Charlottesville City Councilor Szakos Responds to Critics of her Statement on Confederate Monuments
Charlottesville's Vice Mayor Kristin Szakos is speaking out against some of her critics after she questioned the relevance of the city's Confederate monuments.
CHARLOTTESVILLE, Va. (WVIR) - Charlottesville's Vice Mayor Kristin Szakos is speaking out against some of her critics after she questioned the relevance of the city's Confederate monuments.
This controversy stems from comments she made at a Virginia Festival of the Book luncheon about the Civil War two Thursdays ago. Szakos floated the idea of tearing down the statues, moving them, or balancing them out with new civil rights statues.
Since then, she says she and her children have received threatening emails and phone calls and read hundreds of bigoted comments on a number of news websites.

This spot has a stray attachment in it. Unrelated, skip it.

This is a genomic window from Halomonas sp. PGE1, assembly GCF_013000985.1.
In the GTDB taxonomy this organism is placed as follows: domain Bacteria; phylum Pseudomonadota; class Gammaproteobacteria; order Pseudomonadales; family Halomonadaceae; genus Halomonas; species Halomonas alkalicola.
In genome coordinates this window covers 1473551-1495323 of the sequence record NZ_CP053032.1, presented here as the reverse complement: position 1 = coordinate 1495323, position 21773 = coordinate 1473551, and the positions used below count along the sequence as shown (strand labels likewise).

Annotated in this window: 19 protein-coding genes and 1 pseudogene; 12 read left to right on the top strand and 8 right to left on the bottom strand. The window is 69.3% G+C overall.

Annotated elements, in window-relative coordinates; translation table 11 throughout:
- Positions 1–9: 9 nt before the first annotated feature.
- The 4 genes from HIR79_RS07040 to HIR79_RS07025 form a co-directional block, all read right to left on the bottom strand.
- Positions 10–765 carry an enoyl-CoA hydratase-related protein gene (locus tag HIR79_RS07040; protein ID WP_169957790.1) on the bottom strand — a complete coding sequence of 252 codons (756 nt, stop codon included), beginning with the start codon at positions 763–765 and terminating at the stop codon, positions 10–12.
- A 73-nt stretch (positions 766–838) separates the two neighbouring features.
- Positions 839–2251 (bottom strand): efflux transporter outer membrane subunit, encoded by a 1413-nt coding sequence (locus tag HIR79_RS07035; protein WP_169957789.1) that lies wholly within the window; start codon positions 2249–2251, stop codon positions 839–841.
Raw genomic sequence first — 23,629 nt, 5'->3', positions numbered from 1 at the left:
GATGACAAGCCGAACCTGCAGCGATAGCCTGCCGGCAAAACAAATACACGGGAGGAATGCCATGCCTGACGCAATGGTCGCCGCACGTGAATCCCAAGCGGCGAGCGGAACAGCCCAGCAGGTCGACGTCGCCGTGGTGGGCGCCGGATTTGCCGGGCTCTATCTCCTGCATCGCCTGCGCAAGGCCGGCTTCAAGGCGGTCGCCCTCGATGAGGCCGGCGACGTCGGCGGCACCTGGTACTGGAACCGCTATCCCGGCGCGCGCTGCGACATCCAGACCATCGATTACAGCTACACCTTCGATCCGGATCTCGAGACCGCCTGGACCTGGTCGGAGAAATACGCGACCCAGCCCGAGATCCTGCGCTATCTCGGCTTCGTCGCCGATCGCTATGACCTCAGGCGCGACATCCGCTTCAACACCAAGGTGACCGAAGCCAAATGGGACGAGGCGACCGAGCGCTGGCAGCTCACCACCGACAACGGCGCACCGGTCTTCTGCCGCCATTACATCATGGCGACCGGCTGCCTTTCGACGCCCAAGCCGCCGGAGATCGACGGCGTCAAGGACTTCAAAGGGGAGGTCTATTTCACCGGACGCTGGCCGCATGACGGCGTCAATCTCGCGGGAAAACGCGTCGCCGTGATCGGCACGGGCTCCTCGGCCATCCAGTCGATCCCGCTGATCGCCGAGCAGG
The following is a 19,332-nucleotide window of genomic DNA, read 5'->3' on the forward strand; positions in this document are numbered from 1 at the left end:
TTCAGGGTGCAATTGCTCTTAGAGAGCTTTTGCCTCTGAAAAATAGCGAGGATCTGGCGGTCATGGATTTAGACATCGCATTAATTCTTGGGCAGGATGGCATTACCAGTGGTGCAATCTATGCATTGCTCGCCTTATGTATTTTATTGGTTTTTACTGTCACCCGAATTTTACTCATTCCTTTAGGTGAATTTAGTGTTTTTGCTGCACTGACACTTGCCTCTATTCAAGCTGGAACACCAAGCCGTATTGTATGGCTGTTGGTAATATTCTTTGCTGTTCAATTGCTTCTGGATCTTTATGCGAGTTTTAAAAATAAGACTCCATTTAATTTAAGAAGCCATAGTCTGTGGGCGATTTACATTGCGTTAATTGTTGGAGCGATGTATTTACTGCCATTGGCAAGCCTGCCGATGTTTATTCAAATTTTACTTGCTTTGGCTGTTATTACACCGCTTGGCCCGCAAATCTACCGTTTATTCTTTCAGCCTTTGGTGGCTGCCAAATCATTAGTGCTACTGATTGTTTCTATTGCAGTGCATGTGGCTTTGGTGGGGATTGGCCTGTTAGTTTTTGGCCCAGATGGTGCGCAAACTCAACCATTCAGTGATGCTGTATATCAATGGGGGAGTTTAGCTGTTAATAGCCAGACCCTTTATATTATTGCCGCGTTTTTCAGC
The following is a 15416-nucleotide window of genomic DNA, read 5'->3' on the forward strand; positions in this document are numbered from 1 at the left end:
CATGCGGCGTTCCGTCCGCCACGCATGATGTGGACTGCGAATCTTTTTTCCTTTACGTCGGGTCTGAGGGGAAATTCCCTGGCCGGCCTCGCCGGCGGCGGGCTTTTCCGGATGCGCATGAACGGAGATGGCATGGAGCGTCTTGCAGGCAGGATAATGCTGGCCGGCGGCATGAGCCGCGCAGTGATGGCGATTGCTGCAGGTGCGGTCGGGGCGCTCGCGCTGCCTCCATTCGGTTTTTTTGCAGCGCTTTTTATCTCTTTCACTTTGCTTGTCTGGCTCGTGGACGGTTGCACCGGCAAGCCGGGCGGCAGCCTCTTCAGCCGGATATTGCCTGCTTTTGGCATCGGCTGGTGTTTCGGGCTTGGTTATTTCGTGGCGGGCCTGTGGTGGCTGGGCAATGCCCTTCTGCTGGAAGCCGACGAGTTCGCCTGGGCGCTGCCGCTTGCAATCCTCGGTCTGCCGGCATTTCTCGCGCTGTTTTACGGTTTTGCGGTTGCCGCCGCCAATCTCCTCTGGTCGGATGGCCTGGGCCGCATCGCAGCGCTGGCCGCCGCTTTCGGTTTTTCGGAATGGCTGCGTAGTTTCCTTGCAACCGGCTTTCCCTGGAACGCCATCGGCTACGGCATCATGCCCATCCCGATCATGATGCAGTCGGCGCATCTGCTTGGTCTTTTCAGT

Her comments came during Monday night's regular city council meeting.
"I believe it represents a far smaller group of people than it once did, but it was not so long ago that my father was beaten senseless by a group of white men in Jackson, saying those exact same things, or that my mother was spit on by society ladies for being involved in the civil rights movement," Szakos said.
Charlottesville is home to three Confederate statues, including two equestrian monuments honoring generals Stonewall Jackson and Robert E. Lee.